Excerpt from the military romance THE ROCK

The Rock eBook Cover - web

He gave me some dap on the flightline just before he boarded the plane. He was grinning so hard I thought his face was going to crack. He handed me the Safety handheld radio and the keys to the Chevy S-10 and said, “We got so busy I forgot to fuel up, so you might want to get some gas before you do anything else. You’re running on fumes.”


The gas needle was below E. Way below E. I left the PAX terminal trying to remember where the hell the base gas station was. Kirby had pointed it out in passing on my first day when he was giving me the base tour, but I’d been so busy cramming my head full of information about the job since then that that seemed like months ago. I had no idea where the pumps were.

I decided that the best thing to do was to go to the Headquarters building and park the truck, and after I got situated at work, find somebody who could tell me where the gas station was. That way I wouldn’t waste fuel trying to find it. That seemed like a good plan.

The PAX terminal was about a mile and a half from the Headquarters building and my office. About halfway there the truck’s engine sputtered, lurched and shut down.

Kirby was somewhere in the air on his way back to the world, and I was sitting in a truck in the dark on a little island in the middle of fucking nowhere, not knowing a soul, and all because he’d been so hyped to get away that he couldn’t take the time to get some gas.



Using what momentum the truck had left I coasted as close to the side of the road as I could get and stopped. I sat behind the wheel of my dead truck, thinking about my options.

I’d noticed during the base tour Kirby gave me that the only paved roads on the island were in the immediate area of the Base Headquarters compound. All the other roads were dirt. I was on a dirt road right now. It had rained last night, and the road was muddy. If I walked to work, by the time I got there I was going to need to polish my boots again, and maybe go back to my room and change uniforms. And it was cold out, and the wind was roaring. It was blowing so hard that I could feel the trucking rocking.


Other than walking to work, my other option was to use the walkie-talkie to radio the Security Police or the Transportation Squadron, who were responsible for all government vehicles, and have them bring me a can of gas.

I was trying to decide who to contact when I saw headlights in my rearview mirror. I guess I was thinking like a civilian back in the world, so I didn’t expect whoever it was to stop to see if I needed help. But they did.

A government panel van pulled up and stopped beside me. I rolled my window down as the driver slid the passenger side door of the van open. It was Master Sergeant Davis from Aerial Port Squadron.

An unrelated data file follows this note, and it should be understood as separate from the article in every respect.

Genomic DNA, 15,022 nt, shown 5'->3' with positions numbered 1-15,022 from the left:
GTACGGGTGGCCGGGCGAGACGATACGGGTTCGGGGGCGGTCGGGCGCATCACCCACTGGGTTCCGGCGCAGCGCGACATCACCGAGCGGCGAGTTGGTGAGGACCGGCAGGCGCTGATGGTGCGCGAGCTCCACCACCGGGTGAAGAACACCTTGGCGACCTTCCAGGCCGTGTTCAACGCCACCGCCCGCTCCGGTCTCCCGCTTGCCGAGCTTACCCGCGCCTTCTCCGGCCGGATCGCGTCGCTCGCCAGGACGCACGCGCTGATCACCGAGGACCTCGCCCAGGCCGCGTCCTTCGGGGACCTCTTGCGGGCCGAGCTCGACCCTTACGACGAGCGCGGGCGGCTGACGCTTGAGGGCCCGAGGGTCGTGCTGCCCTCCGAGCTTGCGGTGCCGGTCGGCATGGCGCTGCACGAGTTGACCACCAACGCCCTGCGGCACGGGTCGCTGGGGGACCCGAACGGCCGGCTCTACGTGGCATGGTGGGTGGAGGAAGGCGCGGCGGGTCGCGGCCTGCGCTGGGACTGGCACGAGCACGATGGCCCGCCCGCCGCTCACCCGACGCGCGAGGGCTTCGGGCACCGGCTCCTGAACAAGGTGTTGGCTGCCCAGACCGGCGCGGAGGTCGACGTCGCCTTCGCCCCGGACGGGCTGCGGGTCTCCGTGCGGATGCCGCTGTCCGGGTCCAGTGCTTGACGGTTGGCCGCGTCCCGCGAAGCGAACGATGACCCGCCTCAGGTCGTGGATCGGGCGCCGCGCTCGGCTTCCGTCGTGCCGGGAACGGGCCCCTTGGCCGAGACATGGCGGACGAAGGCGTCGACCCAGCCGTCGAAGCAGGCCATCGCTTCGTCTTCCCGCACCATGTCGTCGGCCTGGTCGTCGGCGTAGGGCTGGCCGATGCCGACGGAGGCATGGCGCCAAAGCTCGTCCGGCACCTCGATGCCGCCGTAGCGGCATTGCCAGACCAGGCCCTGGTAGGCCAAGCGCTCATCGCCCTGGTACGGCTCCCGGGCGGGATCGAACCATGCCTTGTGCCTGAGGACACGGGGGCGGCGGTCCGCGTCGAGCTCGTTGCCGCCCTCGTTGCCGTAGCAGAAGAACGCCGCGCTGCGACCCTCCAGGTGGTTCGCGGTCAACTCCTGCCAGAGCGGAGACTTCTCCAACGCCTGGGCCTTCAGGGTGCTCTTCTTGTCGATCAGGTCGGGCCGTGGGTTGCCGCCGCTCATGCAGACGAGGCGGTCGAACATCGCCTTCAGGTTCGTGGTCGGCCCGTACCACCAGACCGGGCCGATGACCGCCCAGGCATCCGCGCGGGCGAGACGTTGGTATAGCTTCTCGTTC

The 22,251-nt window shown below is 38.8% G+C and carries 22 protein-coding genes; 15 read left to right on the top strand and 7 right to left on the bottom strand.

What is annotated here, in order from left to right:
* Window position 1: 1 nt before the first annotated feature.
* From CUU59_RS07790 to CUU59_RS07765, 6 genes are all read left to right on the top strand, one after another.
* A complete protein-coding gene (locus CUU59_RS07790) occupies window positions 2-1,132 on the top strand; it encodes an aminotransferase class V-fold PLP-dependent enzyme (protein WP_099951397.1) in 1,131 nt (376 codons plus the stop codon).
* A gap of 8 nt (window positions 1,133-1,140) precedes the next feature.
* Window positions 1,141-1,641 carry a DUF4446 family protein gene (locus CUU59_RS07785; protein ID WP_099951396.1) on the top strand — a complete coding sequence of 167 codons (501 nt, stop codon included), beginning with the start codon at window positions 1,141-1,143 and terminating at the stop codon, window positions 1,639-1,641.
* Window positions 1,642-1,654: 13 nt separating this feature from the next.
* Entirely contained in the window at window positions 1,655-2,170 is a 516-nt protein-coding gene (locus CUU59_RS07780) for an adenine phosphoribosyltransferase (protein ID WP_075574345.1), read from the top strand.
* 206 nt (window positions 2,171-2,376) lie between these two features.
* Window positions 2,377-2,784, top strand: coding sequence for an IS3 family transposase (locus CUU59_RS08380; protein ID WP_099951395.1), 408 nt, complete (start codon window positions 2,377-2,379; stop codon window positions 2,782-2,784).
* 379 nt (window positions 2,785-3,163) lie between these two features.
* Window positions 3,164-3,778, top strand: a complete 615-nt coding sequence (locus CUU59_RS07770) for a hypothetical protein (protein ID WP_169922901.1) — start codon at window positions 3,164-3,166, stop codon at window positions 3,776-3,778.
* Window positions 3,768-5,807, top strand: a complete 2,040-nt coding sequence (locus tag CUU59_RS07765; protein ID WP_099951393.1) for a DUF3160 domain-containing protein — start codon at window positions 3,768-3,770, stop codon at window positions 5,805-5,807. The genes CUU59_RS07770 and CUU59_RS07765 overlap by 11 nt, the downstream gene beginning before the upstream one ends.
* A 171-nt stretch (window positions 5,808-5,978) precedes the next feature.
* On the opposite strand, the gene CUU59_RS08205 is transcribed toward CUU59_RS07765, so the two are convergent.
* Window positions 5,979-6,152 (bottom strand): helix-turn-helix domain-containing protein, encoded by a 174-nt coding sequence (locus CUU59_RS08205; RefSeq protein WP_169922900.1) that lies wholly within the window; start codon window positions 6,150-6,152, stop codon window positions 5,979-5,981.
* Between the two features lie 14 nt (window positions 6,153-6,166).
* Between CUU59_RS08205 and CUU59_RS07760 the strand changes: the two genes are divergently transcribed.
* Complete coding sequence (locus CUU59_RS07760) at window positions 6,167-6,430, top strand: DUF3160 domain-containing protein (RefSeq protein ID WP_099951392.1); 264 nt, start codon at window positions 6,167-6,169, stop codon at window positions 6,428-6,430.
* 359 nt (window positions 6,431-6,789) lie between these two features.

Over the roar of the wind she yelled, “It’s kind of dark out here to be sightseeing. What’s up?”

Even though it wasn’t my fault, I felt embarrassed as I yelled back, “Out of gas.”

MSgt Davis frowned at me. “That asshole left you with no gas?”

I shrugged.

She said, “Come on, man,” and moved back to the driver’s seat.


 “Thanks, Sergeant Davis,” I said as she drove us up the road. “I appreciate this.”

Keeping her eyes on the road she said, “Okay, a couple of things: One, this is no big deal. We’re all family here, so we help each other out. Two, I outrank you, but it’s not that serious on Shemya. We both run our sections; I’m the Chief of Aerial Port; you’re the Chief of Safety. So you can stuff that ‘Sergeant Davis’ shit and call me Collie.”


“Yeah. If you call me Colinda I’m going to have to hurt you.”

“Oh. Cool.”

“So what’s your name again, man?”

“You can call me Technical Sergeant Black.”

Now she took her eyes off the road and gave me the side eye. I looked back at her and tried to keep my expression serious.

After a moment her full lips parted like flower petals for the sun and she broke into a broad smile. She looked younger when she smiled. Being a Master Sergeant, I figured her to be in her thirties, but when she smiled, I could see the kid she used to be.

She said, “Oh, you’re funny, huh? So it’s gonna be like that dealing with you? Yeah, okay, I got you now…asshole.”

So Master Sergeant Colinda Davis, aka Collie, became my first friend on Shemya Air Force Base, aka The Rock.

A couple of months after that morning we would become friends with benefits.


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Posted on May 26, 2013, in Books and tagged , , , , , . Bookmark the permalink. Leave a comment.

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